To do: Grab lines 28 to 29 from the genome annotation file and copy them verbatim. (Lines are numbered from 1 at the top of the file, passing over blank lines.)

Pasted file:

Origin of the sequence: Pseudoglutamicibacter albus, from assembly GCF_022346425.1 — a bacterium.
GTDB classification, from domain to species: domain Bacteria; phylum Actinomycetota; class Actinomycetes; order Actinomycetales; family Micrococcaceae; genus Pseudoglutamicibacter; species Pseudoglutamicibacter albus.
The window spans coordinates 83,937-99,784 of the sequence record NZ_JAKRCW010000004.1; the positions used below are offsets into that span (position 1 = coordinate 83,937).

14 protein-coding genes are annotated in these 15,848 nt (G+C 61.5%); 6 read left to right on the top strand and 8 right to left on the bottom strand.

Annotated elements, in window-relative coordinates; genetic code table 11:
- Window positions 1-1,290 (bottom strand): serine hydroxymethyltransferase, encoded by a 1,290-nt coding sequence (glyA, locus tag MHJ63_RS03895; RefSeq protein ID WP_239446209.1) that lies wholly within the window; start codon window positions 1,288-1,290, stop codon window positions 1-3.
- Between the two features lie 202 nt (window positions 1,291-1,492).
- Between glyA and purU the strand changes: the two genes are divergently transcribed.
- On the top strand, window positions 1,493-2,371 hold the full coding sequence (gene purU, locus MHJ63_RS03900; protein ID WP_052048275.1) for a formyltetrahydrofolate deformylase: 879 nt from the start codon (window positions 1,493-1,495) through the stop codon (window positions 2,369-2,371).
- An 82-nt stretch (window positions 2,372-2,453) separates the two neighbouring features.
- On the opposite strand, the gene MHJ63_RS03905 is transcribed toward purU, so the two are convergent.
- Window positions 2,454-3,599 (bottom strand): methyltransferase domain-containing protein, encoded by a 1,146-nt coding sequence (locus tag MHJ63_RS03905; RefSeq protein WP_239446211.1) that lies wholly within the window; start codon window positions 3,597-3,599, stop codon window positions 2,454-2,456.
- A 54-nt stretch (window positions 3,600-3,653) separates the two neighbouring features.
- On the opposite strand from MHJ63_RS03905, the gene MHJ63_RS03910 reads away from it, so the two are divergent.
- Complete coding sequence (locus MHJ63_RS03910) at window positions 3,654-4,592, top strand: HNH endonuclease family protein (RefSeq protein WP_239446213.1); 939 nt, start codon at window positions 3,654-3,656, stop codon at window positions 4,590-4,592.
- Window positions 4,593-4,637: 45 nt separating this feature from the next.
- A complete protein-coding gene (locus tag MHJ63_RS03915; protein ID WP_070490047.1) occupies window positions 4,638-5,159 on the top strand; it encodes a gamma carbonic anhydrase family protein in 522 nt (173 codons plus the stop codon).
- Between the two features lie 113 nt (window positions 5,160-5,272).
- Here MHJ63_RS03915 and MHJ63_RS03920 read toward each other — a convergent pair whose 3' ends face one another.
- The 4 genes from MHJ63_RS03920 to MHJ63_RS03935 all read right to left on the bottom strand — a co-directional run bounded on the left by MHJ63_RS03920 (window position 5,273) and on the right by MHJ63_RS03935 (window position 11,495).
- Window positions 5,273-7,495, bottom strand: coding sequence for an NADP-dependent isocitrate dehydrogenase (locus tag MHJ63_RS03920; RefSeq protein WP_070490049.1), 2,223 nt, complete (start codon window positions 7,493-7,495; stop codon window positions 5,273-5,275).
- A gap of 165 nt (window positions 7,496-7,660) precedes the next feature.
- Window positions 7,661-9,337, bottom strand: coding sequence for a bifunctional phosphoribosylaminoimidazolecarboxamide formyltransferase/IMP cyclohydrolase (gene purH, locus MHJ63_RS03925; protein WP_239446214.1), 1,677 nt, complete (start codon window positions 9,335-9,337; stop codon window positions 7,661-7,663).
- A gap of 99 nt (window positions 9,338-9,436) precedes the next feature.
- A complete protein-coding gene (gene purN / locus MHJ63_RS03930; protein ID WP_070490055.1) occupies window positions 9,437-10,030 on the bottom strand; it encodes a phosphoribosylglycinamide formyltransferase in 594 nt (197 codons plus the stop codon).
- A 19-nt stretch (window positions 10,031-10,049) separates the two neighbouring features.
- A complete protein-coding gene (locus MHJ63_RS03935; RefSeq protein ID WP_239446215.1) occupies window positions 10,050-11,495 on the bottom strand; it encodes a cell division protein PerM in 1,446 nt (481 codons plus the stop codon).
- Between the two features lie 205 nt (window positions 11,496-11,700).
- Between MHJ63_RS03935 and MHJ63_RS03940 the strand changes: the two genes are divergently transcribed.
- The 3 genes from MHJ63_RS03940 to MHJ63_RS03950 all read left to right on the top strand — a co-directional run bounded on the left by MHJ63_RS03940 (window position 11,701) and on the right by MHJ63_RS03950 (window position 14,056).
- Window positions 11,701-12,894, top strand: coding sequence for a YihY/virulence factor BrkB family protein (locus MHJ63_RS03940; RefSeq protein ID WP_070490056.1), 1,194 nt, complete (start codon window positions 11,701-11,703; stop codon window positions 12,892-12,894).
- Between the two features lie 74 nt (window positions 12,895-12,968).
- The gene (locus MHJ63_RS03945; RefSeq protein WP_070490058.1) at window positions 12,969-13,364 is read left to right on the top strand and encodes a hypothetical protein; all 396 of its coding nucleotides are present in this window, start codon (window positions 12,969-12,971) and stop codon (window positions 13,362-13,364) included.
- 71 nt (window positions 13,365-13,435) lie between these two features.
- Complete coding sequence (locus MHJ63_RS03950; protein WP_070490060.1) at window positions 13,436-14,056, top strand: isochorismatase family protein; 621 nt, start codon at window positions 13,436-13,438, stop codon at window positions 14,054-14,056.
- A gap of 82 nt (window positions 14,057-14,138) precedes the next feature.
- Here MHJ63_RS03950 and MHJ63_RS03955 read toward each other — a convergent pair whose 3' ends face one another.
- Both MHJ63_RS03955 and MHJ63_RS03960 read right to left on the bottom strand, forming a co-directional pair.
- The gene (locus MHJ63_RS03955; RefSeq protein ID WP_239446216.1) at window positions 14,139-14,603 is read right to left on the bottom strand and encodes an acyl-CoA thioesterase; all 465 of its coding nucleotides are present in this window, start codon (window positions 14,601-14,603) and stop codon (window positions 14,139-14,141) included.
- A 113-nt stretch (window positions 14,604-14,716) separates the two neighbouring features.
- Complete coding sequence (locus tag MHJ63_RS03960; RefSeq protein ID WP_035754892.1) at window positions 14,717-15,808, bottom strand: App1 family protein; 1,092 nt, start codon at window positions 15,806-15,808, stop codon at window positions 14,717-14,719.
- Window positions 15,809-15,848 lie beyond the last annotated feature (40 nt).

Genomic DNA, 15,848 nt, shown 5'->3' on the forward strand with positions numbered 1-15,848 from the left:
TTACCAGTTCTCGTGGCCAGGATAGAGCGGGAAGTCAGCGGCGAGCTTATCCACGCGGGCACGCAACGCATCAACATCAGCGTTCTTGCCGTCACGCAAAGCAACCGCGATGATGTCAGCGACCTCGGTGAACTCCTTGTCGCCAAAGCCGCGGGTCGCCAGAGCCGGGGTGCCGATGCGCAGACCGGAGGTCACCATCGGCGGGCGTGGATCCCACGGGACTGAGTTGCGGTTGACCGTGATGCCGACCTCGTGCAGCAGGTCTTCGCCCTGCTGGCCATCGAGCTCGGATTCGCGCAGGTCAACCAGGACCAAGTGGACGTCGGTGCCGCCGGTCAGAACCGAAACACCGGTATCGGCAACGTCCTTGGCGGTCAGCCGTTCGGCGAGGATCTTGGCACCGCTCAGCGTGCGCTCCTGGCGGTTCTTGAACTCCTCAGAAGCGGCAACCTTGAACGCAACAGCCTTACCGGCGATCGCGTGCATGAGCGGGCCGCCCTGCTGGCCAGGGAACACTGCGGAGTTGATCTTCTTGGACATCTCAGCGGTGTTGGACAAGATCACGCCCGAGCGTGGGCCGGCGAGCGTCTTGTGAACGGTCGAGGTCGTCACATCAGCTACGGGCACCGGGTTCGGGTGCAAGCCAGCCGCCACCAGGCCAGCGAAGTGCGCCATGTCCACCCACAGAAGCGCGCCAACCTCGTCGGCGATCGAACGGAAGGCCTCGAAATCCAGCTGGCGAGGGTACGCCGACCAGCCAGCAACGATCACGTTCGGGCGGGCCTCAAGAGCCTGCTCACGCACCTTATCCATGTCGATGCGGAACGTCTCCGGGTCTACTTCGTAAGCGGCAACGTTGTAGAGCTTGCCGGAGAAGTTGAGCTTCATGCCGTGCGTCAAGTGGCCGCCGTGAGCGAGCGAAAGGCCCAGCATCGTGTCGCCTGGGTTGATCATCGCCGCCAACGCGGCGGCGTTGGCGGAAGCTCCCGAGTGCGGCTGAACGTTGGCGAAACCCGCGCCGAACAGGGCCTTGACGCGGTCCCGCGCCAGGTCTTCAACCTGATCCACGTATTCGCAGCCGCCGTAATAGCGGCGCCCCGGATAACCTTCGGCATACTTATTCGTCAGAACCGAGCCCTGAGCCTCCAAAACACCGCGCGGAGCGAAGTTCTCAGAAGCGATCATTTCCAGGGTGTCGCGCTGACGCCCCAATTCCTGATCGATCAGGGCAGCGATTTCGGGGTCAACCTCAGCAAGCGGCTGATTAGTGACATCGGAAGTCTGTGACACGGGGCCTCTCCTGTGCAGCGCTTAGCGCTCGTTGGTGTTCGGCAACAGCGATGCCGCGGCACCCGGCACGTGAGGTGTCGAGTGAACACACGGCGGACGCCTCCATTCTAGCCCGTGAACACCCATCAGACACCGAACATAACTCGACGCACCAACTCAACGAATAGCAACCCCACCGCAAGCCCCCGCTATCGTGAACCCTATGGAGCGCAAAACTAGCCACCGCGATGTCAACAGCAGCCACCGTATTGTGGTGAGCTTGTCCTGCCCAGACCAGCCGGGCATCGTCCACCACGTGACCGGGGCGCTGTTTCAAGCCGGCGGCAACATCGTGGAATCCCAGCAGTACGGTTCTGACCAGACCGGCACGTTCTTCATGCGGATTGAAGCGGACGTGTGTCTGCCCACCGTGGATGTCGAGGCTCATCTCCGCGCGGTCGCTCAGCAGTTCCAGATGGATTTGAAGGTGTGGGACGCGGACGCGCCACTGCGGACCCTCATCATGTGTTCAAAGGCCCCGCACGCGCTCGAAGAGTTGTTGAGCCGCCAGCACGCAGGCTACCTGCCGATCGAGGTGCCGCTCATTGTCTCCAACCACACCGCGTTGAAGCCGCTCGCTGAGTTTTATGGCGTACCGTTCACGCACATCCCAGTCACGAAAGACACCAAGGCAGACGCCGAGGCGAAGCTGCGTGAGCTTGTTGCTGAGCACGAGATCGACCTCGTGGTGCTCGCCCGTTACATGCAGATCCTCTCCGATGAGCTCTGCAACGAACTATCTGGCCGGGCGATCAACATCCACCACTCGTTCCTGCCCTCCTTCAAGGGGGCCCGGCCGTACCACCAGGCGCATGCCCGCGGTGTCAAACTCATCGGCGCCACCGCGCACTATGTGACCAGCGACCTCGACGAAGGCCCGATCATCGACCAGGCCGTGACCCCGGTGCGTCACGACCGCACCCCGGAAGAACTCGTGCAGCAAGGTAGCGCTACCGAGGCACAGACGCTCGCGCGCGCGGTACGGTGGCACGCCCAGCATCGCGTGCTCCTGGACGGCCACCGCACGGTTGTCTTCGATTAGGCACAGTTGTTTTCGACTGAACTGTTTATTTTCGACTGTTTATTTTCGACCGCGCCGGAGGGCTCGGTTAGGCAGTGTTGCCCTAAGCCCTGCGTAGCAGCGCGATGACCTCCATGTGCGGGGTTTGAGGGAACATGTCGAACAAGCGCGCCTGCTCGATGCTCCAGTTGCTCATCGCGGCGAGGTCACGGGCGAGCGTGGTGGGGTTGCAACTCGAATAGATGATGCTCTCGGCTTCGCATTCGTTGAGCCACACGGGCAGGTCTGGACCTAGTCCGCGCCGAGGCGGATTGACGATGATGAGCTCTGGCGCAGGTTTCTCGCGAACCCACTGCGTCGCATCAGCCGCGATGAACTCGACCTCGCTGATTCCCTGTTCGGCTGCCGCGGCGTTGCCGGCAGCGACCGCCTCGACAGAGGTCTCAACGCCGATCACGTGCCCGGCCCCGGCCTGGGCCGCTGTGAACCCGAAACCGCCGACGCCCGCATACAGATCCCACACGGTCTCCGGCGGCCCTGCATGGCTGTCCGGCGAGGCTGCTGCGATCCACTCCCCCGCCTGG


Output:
- Between the two features lie 205 nt (window positions 11,496-11,700).
- Between MHJ63_RS03935 and MHJ63_RS03940 the strand changes: the two genes are divergently transcribed.